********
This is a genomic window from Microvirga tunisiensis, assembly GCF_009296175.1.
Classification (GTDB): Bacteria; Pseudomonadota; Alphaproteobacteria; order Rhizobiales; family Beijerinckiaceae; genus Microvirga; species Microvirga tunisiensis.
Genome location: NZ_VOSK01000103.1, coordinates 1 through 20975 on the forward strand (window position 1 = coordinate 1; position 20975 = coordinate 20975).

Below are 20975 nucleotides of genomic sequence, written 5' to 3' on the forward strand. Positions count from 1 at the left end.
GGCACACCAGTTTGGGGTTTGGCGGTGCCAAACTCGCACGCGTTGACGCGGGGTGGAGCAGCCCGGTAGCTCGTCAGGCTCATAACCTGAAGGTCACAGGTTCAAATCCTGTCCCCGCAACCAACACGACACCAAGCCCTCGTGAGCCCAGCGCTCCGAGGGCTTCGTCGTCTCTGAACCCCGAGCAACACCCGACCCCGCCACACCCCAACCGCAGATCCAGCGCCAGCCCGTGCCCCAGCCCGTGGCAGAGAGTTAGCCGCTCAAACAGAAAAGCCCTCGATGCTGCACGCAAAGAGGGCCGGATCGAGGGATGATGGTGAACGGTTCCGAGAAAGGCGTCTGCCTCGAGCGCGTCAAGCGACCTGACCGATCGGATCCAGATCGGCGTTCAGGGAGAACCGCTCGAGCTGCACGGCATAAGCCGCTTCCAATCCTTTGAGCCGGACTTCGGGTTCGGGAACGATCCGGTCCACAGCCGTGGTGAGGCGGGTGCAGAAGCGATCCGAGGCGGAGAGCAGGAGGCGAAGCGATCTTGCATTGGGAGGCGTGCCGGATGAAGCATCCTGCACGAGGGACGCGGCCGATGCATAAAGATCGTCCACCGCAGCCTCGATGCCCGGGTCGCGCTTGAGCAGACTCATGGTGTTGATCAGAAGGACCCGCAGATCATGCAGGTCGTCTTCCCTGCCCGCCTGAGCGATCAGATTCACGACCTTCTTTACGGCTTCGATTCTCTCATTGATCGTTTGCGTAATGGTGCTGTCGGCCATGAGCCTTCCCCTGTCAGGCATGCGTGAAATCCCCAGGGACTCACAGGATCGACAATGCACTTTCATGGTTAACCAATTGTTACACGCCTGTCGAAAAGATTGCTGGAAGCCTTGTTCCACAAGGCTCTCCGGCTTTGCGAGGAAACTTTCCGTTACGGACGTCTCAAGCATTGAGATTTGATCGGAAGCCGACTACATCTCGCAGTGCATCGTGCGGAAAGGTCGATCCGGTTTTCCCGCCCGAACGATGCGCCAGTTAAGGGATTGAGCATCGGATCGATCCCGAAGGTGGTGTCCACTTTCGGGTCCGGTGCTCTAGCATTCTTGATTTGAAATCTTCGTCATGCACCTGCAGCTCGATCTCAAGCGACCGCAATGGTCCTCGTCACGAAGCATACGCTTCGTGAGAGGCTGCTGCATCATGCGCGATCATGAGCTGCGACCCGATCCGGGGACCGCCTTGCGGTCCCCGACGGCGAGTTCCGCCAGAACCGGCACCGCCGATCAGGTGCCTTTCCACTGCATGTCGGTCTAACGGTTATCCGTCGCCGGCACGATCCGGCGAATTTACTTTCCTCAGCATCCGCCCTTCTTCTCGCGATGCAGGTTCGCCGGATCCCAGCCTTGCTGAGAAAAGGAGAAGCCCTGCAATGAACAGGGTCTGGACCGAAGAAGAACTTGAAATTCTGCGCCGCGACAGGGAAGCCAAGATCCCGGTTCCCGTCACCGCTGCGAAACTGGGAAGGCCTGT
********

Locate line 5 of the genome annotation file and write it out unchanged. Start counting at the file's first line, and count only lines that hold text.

GGCACACCAGTTTGGGGTTTGGCGGTGCCAAACTCGCACGCGTTGACGCGGGGTGGAGCAGCCCGGTAGCTCGTCAGGCTCATAACCTGAAGGTCACAGGTTCAAATCCTGTCCCCGCAACCAACACGACACCAAGCCCTCGTGAGCCCAGCGCTCCGAGGGCTTCGTCGTCTCTGAACCCCGAGCAACACCCGACCCCGCCACACCCCAACCGCAGATCCAGCGCCAGCCCGTGCCCCAGCCCGTGGCAGAGAGTTAGCCGCTCAAACAGAAAAGCCCTCGATGCTGCACGCAAAGAGGGCCGGATCGAGGGATGATGGTGAACGGTTCCGAGAAAGGCGTCTGCCTCGAGCGCGTCAAGCGACCTGACCGATCGGATCCAGATCGGCGTTCAGGGAGAACCGCTCGAGCTGCACGGCATAAGCCGCTTCCAATCCTTTGAGCCGGACTTCGGGTTCGGGAACGATCCGGTCCACAGCCGTGGTGAGGCGGGTGCAGAAGCGATCCGAGGCGGAGAGCAGGAGGCGAAGCGATCTTGCATTGGGAGGCGTGCCGGATGAAGCATCCTGCACGAGGGACGCGGCCGATGCATAAAGATCGTCCACCGCAGCCTCGATGCCCGGGTCGCGCTTGAGCAGACTCATGGTGTTGATCAGAAGGACCCGCAGATCATGCAGGTCGTCTTCCCTGCCCGCCTGAGCGATCAGATTCACGACCTTCTTTACGGCTTCGATTCTCTCATTGATCGTTTGCGTAATGGTGCTGTCGGCCATGAGCCTTCCCCTGTCAGGCATGCGTGAAATCCCCAGGGACTCACAGGATCGACAATGCACTTTCATGGTTAACCAATTGTTACACGCCTGTCGAAAAGATTGCTGGAAGCCTTGTTCCACAAGGCTCTCCGGCTTTGCGAGGAAACTTTCCGTTACGGACGTCTCAAGCATTGAGATTTGATCGGAAGCCGACTACATCTCGCAGTGCATCGTGCGGAAAGGTCGATCCGGTTTTCCCGCCCGAACGATGCGCCAGTTAAGGGATTGAGCATCGGATCGATCCCGAAGGTGGTGTCCACTTTCGGGTCCGGTGCTCTAGCATTCTTGATTTGAAATCTTCGTCATGCACCTGCAGCTCGATCTCAAGCGACCGCAATGGTCCTCGTCACGAAGCATACGCTTCGTGAGAGGCTGCTGCATCATGCGCGATCATGAGCTGCGACCCGATCCGGGGACCGCCTTGCGGTCCCCGACGGCGAGTTCCGCCAGAACCGGCACCGCCGATCAGGTGCCTTTCCACTGCATGTCGGTCTAACGGTTATCCGTCGCCGGCACGATCCGGCGAATTTACTTTCCTCAGCATCCGCCCTTCTTCTCGCGATGCAGGTTCGCCGGATCCCAGCCTTGCTGAGAAAAGGAGAAGCCCTGCAATGAACAGGGTCTGGACCGAAGAAGAACTTGAAATTCTGCGCCGCGACAGGGAAGCCAAGATCCCGGTTCCCGTCACCGCTGCGAAACTGGGAAGGCCTGT